Jane Austen is one of the most well-known authors in the English language. While she did not publish much, or to great financial success during her lifetime, her legacy is tremendous. Some may find this intimidating, but the writing in the best Jane Austen books is witty, accessible, and still incredibly relevant social commentary.
If you have watched one of the many adaptations of her works and are curious to visit the original material for yourself, you will not be disappointed. There are common themes throughout all of her books. However, each one holds a special place and meaning that makes it a unique offering.
So, keep reading to find out more about the best Jane Austen books.
Who is Jane Austen?
One of the most recognizable names in literature is Jane Austen. However, she lived a relatively short life and only published four novels during her life. Two were published posthumously by her brother, but all have become beloved classics.
Austen was the seventh child with seven siblings: Six brothers and one sister. Her brother Henry would be the one to take on the role of her literary agent later on in her writing career. She also had a very close relationship with her sister Cassandra.
Throughout her childhood Jane was encouraged to read and write. She attended boarding school for a time, before returning home where she took advantage of the library her father kept as a member of the clergy.
This list of the best Jane Austen books will only look at her six main novels. In those books, marriage acts as a pivotal plot point. However, Austen only received one known marriage proposal in her lifetime.
In a turn of fate not unlike her fiction, Austen first agreed to the proposal for the benefit to her and her family. But the very next day Austen revoked her acceptance.
Years later Austen emphasized her stance on marriage in a letter to her niece. Austen told her that anything is to be preferred or endured rather than marrying without affection. This is a sentiment that is echoed by many of Austen’s beloved heroines.
Jane Austen’s Legacy
It is tragic that throughout her lifetime, Jane Austen only achieved peaks and valleys in the success of her books. While she had beloved fans, such as the future King George IV, it never translated into financial success for Austen and her family. Following the death of her father, the family underwent financial hardships.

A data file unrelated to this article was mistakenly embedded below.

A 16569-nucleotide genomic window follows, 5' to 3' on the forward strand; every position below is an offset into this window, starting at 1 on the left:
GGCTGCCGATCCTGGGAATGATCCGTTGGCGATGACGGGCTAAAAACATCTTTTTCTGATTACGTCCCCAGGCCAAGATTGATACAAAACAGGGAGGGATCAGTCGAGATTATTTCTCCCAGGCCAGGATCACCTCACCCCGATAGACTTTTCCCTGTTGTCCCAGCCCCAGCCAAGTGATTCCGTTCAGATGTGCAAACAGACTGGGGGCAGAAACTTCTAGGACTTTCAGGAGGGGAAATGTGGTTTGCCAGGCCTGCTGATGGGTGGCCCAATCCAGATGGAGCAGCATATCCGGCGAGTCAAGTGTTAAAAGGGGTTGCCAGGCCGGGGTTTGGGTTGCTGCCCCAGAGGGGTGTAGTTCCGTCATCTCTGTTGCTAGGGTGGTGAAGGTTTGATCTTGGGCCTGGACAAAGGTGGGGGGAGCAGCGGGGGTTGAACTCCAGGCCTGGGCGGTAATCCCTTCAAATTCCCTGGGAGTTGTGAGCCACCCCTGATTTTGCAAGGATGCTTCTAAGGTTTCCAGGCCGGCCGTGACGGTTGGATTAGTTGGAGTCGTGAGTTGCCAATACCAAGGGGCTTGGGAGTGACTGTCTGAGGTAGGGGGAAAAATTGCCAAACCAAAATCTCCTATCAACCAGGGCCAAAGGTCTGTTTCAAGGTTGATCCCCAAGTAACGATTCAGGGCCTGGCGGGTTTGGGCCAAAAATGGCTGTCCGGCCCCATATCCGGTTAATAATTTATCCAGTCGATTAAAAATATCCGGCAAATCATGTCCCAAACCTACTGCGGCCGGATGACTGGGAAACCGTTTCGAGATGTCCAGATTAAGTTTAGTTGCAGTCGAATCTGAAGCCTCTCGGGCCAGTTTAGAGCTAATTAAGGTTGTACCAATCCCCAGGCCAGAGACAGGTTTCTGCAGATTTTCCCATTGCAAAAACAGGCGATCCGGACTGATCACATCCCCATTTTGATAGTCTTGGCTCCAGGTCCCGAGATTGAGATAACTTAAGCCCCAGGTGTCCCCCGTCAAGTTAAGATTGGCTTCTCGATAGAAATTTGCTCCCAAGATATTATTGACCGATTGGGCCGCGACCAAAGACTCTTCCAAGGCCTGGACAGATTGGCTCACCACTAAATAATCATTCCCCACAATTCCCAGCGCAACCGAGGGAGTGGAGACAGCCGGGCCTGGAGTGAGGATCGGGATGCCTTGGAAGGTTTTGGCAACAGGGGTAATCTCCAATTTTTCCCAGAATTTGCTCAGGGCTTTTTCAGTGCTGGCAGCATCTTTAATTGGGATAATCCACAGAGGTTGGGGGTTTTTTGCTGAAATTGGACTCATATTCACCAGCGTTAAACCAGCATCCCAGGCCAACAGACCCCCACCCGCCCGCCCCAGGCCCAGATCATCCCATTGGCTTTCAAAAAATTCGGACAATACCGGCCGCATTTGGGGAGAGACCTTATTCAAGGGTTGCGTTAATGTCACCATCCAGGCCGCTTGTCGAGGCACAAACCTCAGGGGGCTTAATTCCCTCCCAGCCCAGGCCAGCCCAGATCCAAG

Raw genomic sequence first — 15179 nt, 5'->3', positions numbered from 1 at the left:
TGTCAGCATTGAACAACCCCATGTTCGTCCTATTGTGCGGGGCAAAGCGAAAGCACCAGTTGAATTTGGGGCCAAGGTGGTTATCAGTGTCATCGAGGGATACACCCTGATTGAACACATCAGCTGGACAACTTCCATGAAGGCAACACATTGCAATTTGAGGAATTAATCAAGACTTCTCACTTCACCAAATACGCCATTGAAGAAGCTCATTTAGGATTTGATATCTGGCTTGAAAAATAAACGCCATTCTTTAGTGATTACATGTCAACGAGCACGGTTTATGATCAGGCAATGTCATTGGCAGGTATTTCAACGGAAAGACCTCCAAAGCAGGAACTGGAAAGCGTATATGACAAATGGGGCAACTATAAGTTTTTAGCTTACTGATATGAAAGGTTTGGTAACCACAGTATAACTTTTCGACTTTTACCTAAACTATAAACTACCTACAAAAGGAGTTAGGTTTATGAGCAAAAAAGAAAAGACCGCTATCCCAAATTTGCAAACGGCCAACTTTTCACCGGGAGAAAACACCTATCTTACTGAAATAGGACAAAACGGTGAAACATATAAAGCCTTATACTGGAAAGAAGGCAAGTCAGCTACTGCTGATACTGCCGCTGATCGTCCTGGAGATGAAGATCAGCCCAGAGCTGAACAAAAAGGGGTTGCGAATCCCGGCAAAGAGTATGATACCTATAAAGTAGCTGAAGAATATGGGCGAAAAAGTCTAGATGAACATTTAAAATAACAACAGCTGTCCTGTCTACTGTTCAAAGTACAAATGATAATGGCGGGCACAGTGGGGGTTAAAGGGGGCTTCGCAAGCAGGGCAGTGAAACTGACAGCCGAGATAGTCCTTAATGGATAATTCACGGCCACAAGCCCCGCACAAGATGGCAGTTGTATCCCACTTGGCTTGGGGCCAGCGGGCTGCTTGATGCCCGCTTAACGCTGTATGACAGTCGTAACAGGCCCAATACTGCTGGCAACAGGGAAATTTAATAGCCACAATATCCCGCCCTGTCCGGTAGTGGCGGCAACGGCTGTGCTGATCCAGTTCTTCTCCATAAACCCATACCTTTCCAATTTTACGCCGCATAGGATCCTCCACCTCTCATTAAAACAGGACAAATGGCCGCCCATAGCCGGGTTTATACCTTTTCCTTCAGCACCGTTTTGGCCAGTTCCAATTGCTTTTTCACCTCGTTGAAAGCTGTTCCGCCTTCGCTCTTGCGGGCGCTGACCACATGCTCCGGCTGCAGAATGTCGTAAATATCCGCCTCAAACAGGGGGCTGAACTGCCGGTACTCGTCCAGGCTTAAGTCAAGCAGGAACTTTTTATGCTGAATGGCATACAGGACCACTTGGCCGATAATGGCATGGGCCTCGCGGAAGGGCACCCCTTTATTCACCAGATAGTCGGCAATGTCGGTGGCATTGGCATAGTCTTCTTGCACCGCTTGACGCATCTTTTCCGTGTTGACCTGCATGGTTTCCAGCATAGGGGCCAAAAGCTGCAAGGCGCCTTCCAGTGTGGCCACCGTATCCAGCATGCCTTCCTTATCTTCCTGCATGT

Austen also battled with copyright claims for a previous publication deal that never came to fruition. But as she settled into a cottage on her brother’s property in 1809, things appeared to be aligning for her. She began to write more and establish a rhythm, but unfortunately her health began to decline.
She was never able to see the lasting success of her novels, or even have her name associated with her writing. Austen began her final work, Sanditon, in the months before her death before setting it aside while writing the twelfth chapter. The incomplete version became available in print in the early twentieth century.
Following her death, her brother Henry wrote an endearing biography that identified his sister for the first time in the posthumously publication of Northanger Abbey and Persuasion. Her previous books were published anonymously.
While millions of copies of her books have now been sold, during her lifetime the money earned from her books would not have lifted Austen above the poverty line during her 15-year career.
As well, for 12 years following her death, her books were out-of-print. There was then a resurgence of popularity for Austen during the Victorian era. It has persisted in waves ever since.
Jane Austen’s Adaptations
There are often peaks in the popularity of Jane Austen whenever a new adaptation premieres.
Nothing can divide a room of Janeites quite as swiftly as declaring a preference between the 1995 mini-series and the 2005 movie adaptation of Pride and Prejudice. But a contender for that divisive nature is the most recent adaptation of Persuasion starring Dakota Johnson.
There have been dozens and dozens of more adaptations throughout the years to varying degrees of success and longevity. But Austen’s books have been immortalized and engrained in popular culture. Her books have also been the inspiration for many literary retellings in a variety of genres and eras.
But, without further preamble, let’s finally take a look at the best Jane Austen books ranked.
Best Jane Austen Books
Creating a list of the best Jane Austen books can be a bit like lighting a match around gasoline — bibliophiles can get serious about a definitive ranking of her books.
So, let’s address this right away. Most lists will obviously differ depending on personal opinion. As well, none of Austen’s books are bad by any stretch of the imagination.
This is a list of the best Jane Austen books, because all of them are fantastic in their own way. But every list needs some sort of order to it.